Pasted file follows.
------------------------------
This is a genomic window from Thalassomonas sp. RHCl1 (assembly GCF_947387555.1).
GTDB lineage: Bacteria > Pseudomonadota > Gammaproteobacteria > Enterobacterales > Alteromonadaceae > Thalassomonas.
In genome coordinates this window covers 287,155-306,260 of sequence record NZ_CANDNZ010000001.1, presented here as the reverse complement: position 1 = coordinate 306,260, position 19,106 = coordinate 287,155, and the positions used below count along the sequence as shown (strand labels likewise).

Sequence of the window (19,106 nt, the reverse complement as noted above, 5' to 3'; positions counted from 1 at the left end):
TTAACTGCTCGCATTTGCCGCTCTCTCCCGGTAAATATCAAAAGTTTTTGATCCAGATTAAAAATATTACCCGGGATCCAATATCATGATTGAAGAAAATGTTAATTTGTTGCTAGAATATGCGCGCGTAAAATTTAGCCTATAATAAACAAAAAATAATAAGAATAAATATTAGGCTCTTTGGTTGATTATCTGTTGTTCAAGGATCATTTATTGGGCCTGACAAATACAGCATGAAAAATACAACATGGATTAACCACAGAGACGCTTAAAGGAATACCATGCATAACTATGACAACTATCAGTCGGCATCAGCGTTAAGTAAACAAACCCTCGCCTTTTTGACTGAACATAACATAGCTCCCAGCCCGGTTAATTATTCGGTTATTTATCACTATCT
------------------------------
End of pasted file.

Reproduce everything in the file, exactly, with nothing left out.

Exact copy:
This is a genomic window from Thalassomonas sp. RHCl1 (assembly GCF_947387555.1).
GTDB lineage: Bacteria > Pseudomonadota > Gammaproteobacteria > Enterobacterales > Alteromonadaceae > Thalassomonas.
In genome coordinates this window covers 287,155-306,260 of sequence record NZ_CANDNZ010000001.1, presented here as the reverse complement: position 1 = coordinate 306,260, position 19,106 = coordinate 287,155, and the positions used below count along the sequence as shown (strand labels likewise).

Sequence of the window (19,106 nt, the reverse complement as noted above, 5' to 3'; positions counted from 1 at the left end):
TTAACTGCTCGCATTTGCCGCTCTCTCCCGGTAAATATCAAAAGTTTTTGATCCAGATTAAAAATATTACCCGGGATCCAATATCATGATTGAAGAAAATGTTAATTTGTTGCTAGAATATGCGCGCGTAAAATTTAGCCTATAATAAACAAAAAATAATAAGAATAAATATTAGGCTCTTTGGTTGATTATCTGTTGTTCAAGGATCATTTATTGGGCCTGACAAATACAGCATGAAAAATACAACATGGATTAACCACAGAGACGCTTAAAGGAATACCATGCATAACTATGACAACTATCAGTCGGCATCAGCGTTAAGTAAACAAACCCTCGCCTTTTTGACTGAACATAACATAGCTCCCAGCCCGGTTAATTATTCGGTTATTTATCACTATCT